Presenter: Dr. Khosrow Adeli, Head & Professor, Pediatric Laboratory Medicine and Senior Scientist Research Institute
The Hospital for Sick Children, University of Toronto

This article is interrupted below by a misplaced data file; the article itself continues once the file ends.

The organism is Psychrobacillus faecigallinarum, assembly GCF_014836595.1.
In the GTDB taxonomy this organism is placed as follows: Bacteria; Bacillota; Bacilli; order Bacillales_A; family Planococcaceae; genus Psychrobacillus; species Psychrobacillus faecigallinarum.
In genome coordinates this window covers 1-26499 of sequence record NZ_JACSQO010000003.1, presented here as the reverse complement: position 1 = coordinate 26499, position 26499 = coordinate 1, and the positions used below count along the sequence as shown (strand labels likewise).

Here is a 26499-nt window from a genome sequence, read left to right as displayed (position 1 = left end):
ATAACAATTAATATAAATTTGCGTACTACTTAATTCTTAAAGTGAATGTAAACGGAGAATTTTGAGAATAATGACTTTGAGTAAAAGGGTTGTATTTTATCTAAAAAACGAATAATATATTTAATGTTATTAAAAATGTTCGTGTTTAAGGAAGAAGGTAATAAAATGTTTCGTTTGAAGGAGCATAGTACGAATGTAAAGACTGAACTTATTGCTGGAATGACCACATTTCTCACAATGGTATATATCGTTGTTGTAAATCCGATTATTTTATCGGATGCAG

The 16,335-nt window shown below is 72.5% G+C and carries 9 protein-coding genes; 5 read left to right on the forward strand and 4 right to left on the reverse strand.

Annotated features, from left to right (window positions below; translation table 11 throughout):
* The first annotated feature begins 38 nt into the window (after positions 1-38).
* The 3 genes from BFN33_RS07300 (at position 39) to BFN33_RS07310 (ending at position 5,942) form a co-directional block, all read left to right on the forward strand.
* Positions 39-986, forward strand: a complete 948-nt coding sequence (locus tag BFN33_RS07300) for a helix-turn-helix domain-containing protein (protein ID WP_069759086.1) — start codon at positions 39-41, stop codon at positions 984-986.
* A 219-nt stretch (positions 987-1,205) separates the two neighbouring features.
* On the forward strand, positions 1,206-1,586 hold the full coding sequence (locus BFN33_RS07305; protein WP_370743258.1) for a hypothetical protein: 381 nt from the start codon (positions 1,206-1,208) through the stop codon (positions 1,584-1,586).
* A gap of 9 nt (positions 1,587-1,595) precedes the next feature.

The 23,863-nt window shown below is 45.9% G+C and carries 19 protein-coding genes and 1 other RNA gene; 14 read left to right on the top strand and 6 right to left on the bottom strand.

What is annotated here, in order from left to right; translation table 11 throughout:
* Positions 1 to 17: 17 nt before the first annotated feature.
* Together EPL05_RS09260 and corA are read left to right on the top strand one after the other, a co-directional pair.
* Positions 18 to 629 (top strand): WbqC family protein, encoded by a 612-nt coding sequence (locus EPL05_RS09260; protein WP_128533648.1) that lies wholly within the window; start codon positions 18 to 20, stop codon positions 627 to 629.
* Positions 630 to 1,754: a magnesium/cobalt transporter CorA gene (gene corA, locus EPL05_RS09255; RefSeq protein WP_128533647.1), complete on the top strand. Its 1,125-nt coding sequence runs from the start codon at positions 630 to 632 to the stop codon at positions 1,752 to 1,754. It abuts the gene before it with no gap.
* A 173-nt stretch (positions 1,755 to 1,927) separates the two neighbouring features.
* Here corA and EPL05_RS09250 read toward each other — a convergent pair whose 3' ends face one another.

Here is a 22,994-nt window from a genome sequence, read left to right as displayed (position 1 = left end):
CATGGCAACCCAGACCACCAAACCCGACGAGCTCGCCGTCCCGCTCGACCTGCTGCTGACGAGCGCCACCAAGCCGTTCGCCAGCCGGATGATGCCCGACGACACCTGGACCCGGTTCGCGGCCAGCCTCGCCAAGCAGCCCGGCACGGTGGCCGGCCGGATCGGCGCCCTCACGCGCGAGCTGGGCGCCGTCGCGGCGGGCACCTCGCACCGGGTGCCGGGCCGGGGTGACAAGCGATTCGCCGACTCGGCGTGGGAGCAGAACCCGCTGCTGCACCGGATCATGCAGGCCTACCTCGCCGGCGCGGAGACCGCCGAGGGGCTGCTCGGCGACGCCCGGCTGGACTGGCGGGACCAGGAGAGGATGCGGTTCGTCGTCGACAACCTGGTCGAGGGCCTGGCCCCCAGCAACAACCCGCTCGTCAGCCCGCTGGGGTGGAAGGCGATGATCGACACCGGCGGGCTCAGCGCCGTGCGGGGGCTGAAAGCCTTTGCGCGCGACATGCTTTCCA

Clinical laboratory reference intervals serve as health-associated benchmarks that enable clinicians to interpret laboratory test results and facilitate clinical decision making. Unfortunately, critical gaps currently exist in accurate and up-to-date pediatric reference intervals for accurate interpretation of laboratory tests performed in children and adolescents. These critical gaps in the available laboratory reference intervals have the clear potential of contributing to erroneous diagnosis or misdiagnosis of many diseases. To address these important gaps, several initiatives have begun internationally by a number of bodies including the KiGGS initiative in Germany, the Aussie Normals in Australia, the AACC-National Children Study in USA, the NORICHILD Initiative in Scandinavia, and the CALIPER study in Canada. Dr. Adeli will review the recent worldwide initiatives in pediatric reference intervals and discuss the concept and feasibility of common reference intervals. Dr. Adeli will also discuss the recently published CALIPER reference interval database. CALIPER has recruited over 12000 healthy children and adolescents and has developed a comprehensive database of age and gender specific pediatric reference intervals for over 180 biochemical markers, based on a large and diverse healthy children cohort. The CALIPER database is based on a multiethnic population examining the influence of ethnicity on laboratory reference intervals. The data has proved to be of global benefit and is being adopted by hospital laboratories worldwide. To facilitate communication and clinical implementation, freely accessible mobile and web applications have recently been developed by CALIPER targeted to laboratory professionals, pediatricians, family physicians and families. The CALIPER apps enable clinicians to interpret laboratory test results for medical laboratory tests in children and adolescents using the CALIPER database of healthy children and adolescents.